Average Weather in October in Beirut Lebanon
Daily high temperatures decrease by 6°F, from 83°F to 77°F, rarely falling below 71°F or exceeding 88°F.
Daily low temperatures decrease by 7°F, from 73°F to 67°F, rarely falling below 61°F or exceeding 77°F.
For reference, on August 10, the hottest day of the year, temperatures in Beirut typically range from 78°F to 86°F, while on January 24, the coldest day of the year, they range from 52°F to 62°F.
Average High and Low Temperature in October
The figure below shows you a compact characterization of the hourly average temperatures for the quarter of the year centered on October. The horizontal axis is the day, the vertical axis is the hour of the day, and the color is the average temperature for that hour and day.
Average Hourly Temperature in October
frigid 15°F freezing 32°F very cold 45°F cold 55°F cool 65°F comfortable 75°F warm 85°F hot 95°F sweltering
The month of October in Beirut experiences very rapidly increasing cloud cover, with the percentage of time that the sky is overcast or mostly cloudy increasing from 10% to 26%.
The clearest day of the month is October 1, with clear, mostly clear, or partly cloudy conditions 90% of the time.
For reference, on December 13, the cloudiest day of the year, the chance of overcast or mostly cloudy conditions is 38%, while on August 9, the clearest day of the year, the chance of clear, mostly clear, or partly cloudy skies is 100%.
Cloud Cover Categories in October
0% clear 20% mostly clear 40% partly cloudy 60% mostly cloudy 80% overcast 100%
A wet day is one with at least 0.04 inches of liquid or liquid-equivalent precipitation. In Beirut, the chance of a wet day over the course of October is very rapidly increasing, starting the month at 4% and ending it at 17%.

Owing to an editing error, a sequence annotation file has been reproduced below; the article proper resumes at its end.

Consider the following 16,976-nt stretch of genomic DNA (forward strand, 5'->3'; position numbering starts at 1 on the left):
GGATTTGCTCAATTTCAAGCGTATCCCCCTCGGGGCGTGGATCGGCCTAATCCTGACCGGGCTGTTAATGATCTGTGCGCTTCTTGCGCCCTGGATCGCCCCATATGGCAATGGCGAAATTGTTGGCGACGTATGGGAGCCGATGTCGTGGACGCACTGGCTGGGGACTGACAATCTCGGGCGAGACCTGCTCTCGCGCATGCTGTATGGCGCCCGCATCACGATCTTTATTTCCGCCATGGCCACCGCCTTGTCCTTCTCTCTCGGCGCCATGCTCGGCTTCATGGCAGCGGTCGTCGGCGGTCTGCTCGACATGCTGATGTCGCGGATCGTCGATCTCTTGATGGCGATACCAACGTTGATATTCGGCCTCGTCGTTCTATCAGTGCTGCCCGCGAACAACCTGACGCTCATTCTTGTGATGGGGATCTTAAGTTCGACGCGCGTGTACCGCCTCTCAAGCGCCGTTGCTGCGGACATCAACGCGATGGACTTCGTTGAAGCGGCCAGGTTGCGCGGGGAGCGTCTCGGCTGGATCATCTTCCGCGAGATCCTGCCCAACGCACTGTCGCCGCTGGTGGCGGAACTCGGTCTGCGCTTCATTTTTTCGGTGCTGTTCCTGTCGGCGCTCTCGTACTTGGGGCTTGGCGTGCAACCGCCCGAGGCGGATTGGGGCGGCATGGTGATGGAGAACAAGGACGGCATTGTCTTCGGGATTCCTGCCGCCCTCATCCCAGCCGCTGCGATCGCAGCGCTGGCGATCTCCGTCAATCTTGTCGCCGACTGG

For reference, the year's highest daily chance of a wet day is 32% on January 19, and its lowest chance is 0% on August 11.
Probability of Precipitation in October
To show variation within the month and not just the monthly total, we show the rainfall accumulated over a sliding 31-day period centered around each day.
The average sliding 31-day rainfall during October in Beirut is rapidly increasing, starting the month at 0.3 inches, when it rarely exceeds 0.8 inches, and ending the month at 1.4 inches, when it rarely exceeds 3.0 inches or falls below 0.1 inches.
Average Monthly Rainfall in October
Over the course of October in Beirut, the length of the day is rapidly decreasing. From the start to the end of the month, the length of the day decreases by 1 hour, 0 minutes, implying an average daily decrease of 2 minutes, 0 seconds, and weekly decrease of 14 minutes, 2 seconds.
The shortest day of the month is October 31, with 10 hours, 51 minutes of daylight and the longest day is October 1, with 11 hours, 51 minutes of daylight.
Hours of Daylight and Twilight in October
The latest sunrise of the month in Beirut is 6:51 AM on October 26 and the earliest sunrise is 59 minutes earlier at 5:52 AM on October 27.
The latest sunset is 6:23 PM on October 1 and the earliest sunset is 1 hour, 36 minutes earlier at 4:46 PM on October 31.
Daylight saving time (DST) ends at 11:00 PM on October 26, 2019, shifting sunrise and sunset to be an hour earlier.
For reference, on June 21, the longest day of the year, the Sun rises at 5:27 AM and sets 14 hours, 25 minutes later, at 7:52 PM, while on December 22, the shortest day of the year, it rises at 6:39 AM and sets 9 hours, 54 minutes later, at 4:33 PM.
Sunrise & Sunset with Twilight and Daylight Saving Time in October